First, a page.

The proposal floated this week to announce monthly milk price using the new metrics 3.4% protein and 4.2% fat is simply trying to shine up an old tractor, maybe even a vintage tractor, to make it look that bit better.
Management at our milk processing co-ops should know better.
Our co-op boards should know better, as they are the ones setting the milk price.
I’m all for change, but make the right change.
Euro per kilo of milk solids
Milk in the Republic is paid for in euro per kilo of milk solids, so why not announce the price in euro per kilo of milk solids at the most recent fat and protein.
You get what management are looking for - a recognition that actual milk price is higher than the equivalent price at 3.3% protein and 3.6% fat, but you get it in a modern tractor, not a vintage.
Including another milk price in cents per litre to try to bring more transparency is nonsense
Once you have the euro per kilo of milk solids, you can do all the translation you like after that into making it understandable for the farmer during a transition phase.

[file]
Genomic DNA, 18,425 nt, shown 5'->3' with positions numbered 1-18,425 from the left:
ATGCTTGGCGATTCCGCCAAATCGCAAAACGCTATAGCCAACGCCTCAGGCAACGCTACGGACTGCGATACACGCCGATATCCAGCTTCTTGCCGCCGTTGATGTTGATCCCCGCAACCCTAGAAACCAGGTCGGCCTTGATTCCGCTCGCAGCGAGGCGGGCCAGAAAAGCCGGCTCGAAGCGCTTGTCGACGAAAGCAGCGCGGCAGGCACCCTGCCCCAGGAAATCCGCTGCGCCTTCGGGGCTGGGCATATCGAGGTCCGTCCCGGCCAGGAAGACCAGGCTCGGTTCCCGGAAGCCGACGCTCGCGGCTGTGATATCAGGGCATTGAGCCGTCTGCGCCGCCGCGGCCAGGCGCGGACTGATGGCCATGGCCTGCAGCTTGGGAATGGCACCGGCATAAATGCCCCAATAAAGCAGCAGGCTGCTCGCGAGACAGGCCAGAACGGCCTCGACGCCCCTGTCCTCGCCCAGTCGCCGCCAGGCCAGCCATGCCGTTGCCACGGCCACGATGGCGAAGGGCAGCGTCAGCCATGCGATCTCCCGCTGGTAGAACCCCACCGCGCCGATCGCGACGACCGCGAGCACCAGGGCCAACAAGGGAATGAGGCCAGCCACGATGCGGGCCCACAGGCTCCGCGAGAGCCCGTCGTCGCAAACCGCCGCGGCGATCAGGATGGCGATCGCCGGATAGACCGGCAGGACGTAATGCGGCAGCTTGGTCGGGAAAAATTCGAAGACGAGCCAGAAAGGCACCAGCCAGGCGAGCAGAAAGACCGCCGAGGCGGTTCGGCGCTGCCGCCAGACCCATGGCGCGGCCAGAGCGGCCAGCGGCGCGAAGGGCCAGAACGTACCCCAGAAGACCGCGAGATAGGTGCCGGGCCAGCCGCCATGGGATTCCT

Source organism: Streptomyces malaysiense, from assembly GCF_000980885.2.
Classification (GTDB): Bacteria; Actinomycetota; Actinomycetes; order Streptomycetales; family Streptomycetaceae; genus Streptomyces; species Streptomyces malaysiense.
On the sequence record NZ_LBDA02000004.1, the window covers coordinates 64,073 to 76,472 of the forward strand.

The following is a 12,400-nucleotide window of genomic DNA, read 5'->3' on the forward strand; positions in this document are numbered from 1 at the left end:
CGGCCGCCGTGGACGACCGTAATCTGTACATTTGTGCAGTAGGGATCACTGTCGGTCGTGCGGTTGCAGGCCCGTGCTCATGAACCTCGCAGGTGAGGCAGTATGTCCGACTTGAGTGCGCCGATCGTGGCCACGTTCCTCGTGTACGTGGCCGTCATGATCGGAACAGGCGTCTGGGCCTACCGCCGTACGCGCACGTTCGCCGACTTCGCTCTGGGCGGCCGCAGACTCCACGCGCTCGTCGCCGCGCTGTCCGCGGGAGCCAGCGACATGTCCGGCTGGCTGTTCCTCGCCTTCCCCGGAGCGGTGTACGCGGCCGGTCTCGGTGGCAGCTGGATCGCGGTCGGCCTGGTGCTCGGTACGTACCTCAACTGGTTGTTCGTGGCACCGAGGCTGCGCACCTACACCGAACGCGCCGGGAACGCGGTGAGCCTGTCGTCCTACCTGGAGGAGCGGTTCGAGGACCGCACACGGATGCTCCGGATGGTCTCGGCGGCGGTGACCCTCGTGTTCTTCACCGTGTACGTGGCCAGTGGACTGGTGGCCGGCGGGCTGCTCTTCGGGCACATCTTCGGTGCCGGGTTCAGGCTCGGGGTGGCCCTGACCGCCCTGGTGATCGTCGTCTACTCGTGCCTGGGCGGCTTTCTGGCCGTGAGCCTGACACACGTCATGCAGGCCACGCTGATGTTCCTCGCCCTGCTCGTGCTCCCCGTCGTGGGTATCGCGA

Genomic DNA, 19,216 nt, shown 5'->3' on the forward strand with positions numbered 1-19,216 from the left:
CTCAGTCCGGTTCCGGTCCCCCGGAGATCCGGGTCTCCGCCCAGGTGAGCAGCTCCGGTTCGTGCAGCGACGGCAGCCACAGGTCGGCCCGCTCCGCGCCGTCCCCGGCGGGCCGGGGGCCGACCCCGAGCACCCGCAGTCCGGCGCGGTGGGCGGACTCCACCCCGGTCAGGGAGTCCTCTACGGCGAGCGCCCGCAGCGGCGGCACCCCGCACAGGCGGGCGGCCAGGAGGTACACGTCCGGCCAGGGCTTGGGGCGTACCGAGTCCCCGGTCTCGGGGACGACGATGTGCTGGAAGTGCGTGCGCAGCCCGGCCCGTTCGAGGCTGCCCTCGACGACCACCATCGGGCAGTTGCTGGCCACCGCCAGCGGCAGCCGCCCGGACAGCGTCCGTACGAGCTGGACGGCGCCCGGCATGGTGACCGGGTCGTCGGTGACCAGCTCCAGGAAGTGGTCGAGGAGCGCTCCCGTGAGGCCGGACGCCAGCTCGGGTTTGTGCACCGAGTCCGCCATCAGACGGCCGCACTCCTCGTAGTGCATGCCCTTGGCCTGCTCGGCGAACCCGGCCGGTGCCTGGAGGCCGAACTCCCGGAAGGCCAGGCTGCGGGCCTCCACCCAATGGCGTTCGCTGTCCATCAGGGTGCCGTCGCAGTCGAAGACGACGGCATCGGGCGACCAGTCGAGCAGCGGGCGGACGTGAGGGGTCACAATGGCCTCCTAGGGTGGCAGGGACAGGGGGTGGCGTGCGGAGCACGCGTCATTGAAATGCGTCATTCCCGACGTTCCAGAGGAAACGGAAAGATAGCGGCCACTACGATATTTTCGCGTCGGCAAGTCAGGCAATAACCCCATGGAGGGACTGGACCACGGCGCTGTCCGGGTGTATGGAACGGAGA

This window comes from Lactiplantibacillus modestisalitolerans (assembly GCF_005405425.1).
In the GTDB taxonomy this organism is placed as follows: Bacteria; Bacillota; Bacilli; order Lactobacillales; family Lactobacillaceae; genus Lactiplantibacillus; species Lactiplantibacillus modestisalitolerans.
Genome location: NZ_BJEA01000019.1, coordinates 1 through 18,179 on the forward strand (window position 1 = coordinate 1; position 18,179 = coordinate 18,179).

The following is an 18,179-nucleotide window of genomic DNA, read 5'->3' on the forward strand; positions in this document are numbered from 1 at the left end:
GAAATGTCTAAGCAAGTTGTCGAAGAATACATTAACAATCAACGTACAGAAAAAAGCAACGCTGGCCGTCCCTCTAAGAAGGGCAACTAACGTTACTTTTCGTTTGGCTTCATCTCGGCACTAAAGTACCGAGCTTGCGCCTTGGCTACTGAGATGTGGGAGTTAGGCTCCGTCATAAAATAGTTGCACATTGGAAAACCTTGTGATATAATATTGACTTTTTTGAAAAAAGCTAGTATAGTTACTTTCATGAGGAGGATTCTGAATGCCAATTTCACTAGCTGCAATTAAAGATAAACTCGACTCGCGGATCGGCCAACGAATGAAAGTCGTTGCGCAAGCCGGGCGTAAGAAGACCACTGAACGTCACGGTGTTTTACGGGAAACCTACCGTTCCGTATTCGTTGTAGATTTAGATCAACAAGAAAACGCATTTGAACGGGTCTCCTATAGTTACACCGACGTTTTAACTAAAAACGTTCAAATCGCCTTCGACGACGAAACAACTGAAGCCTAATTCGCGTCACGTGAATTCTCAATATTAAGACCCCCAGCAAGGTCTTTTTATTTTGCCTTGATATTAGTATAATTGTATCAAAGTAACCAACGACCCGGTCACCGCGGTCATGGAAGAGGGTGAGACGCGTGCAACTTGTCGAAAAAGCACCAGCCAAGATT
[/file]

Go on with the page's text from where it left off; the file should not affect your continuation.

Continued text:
Including another milk price in cents per litre to try to bring more transparency is nonsense.
I’m told this price will be in addition to the 3.3% protein and 3.6% fat and in addition to the co-op price at average solids for the month.
Sending the right signals
The sad reality is the farmer is paid on neither of these three milk prices. We talk about sending the right signals - including another signal in the wrong direction isn’t the way forward.
Suggesting the proposed upgrade is to keep up with our neighbours in the EU as the reason for change is a bit of a red herring.
It doesn’t make the price any better to the farmer.
Surely working on the actual price difference needs to be the focus.
They consistently rank in the bottom third anytime I look at the ranking.
We have to be truthful with farmers and send the right signal
Suggesting it also has the backing of Teagasc and Cork Institute of Technology on the back of a report that was published last autumn is again nonsense.
If we go down that road of picking and choosing what we want from any report, then it’s only the farmer who loses out.
We have to be truthful with farmers and send the right signal.
Anything less than that is a disservice to farmers.
Why waste time and energy fighting for something that is consigned to history when we know there are challenges that deserve much greater discussion?